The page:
Your iPhone or Apple Watch could one day nag you that you’re not working out enough. I’m kidding (well, kinda), but Apple has filed for a patent (number US 20240041354 A1) for “Tracking Caloric Expenditure Using a Camera” to tell you how many calories you’re burning (or not).
About the patent filing
In the patent filing Apple notes that tracking devices (e.g., smartphones and smartwatches), include motion sensors that are used by fitness applications to estimate the caloric expenditure of a user during physical activity. In some fitness apps, motion data from the motion sensors (e.g., acceleration, rotation rate) are used with an energy expenditure model to estimate the amount of calories burned by the user during a workout. Some applications also use a heart rate sensor in combination with the energy expenditure model to estimate calories burned. These fitness apps require that the tracking device be worn on the body of the user, which is typically the wrist, chest, torso or foot.
Apple wants to take things a step further. Per its patent application, in the future you could point an Apple Watch or iPhone camera at your face. The devices would then measure things such as your step cadence, stride length, energy expenditure, and more.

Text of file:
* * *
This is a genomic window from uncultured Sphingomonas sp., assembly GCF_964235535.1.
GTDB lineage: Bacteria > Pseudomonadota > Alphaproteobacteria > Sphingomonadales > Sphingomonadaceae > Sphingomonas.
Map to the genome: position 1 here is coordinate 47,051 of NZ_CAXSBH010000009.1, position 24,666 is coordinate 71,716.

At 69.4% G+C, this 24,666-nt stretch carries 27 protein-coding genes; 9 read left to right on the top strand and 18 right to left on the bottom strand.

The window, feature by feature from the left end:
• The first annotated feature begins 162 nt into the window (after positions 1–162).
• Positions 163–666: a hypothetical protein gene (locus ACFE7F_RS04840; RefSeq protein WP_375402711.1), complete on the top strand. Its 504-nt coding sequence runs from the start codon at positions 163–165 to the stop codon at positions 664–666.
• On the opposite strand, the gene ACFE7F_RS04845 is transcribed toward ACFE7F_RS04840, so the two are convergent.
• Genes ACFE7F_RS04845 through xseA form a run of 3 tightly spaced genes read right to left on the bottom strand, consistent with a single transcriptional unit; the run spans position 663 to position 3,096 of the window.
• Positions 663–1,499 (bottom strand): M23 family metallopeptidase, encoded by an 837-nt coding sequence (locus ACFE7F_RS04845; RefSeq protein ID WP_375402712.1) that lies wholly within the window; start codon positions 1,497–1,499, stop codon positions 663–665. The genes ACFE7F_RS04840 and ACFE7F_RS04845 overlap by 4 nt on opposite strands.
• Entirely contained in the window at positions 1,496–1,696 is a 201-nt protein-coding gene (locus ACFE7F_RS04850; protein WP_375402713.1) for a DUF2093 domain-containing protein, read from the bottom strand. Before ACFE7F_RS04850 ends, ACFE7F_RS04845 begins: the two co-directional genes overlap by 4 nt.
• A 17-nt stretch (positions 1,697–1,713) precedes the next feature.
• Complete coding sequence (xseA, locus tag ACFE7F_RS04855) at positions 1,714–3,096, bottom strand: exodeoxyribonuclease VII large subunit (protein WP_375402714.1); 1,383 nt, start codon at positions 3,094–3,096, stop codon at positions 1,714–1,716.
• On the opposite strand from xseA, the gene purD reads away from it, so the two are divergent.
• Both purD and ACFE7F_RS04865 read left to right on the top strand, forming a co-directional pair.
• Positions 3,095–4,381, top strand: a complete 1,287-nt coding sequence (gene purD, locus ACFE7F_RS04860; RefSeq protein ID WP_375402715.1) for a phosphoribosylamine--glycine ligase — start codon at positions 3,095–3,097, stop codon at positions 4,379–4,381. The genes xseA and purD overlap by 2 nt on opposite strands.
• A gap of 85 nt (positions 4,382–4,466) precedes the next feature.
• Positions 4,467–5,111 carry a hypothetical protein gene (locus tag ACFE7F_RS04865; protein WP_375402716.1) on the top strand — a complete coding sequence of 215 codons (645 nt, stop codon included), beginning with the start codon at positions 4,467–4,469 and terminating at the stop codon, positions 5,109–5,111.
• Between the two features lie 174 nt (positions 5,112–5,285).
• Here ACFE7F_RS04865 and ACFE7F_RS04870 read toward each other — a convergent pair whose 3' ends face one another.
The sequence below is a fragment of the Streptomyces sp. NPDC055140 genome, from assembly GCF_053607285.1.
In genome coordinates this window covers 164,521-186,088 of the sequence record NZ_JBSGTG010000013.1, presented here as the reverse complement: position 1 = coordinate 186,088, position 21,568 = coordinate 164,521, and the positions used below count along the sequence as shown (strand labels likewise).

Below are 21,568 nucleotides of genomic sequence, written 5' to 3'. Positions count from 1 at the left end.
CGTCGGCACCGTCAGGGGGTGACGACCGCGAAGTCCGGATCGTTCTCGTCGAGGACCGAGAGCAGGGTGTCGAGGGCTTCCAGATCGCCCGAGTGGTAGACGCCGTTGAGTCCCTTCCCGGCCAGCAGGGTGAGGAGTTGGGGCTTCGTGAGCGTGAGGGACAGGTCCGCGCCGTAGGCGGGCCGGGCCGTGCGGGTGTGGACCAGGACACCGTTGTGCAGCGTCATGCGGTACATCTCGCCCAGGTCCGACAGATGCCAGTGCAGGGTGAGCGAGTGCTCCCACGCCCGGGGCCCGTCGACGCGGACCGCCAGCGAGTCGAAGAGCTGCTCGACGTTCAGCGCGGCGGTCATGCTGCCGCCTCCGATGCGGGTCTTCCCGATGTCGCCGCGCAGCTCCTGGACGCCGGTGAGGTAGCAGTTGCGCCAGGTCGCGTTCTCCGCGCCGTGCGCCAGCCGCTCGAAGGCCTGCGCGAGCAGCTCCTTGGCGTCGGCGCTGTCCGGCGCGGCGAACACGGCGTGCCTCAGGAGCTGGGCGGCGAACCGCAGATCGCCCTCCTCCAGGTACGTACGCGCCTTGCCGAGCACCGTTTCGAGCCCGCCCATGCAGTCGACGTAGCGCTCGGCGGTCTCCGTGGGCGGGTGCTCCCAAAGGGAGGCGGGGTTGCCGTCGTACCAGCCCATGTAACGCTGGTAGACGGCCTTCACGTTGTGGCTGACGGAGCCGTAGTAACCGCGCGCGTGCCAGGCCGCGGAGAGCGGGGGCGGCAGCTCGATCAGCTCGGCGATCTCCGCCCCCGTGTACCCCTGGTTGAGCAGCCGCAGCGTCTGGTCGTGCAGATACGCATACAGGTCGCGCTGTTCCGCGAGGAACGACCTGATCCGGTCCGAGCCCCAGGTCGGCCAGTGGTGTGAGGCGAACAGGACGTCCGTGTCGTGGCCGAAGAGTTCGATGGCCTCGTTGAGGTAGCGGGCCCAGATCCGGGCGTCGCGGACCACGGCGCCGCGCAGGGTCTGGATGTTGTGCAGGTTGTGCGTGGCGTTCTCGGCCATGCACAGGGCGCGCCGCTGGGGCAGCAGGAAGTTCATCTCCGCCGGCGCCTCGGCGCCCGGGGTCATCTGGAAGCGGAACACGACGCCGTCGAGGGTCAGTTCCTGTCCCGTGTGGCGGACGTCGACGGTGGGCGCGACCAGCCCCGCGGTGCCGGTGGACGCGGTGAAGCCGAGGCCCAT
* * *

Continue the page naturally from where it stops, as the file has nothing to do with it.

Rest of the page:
Apple says the advantages of such a feature include 1) providing a real-time treadmill fitness experience using the front-facing camera of a tracking device (e.g., a smartphone) when the device is not worn by the user; 2) track caloric expenditure during the user’s workout using speed and grade estimated using a single camera; and 3) no need for body-worn sensors (e.g., a smartwatch) or fitness machine connectivity.
Summary of the patent filing
Here’s Apple’s abstract of the patent filing: “he enclosed embodiments are directed to tracking caloric expenditure using a camera. In an embodiment, a method comprises: obtaining face tracking data associated with a user; determining a step cadence of the user based on the face tracking data; determining a speed of the user based on the step cadence and a stride length of the user; obtaining device motion data from at least one motion sensor of the device; determining a grade of a surface on which the user is walking or running based on at least one of the device motion data or the face tracking data; and determining an energy expenditure of the user based on the estimated speed, the estimated grade and a caloric expenditure model.”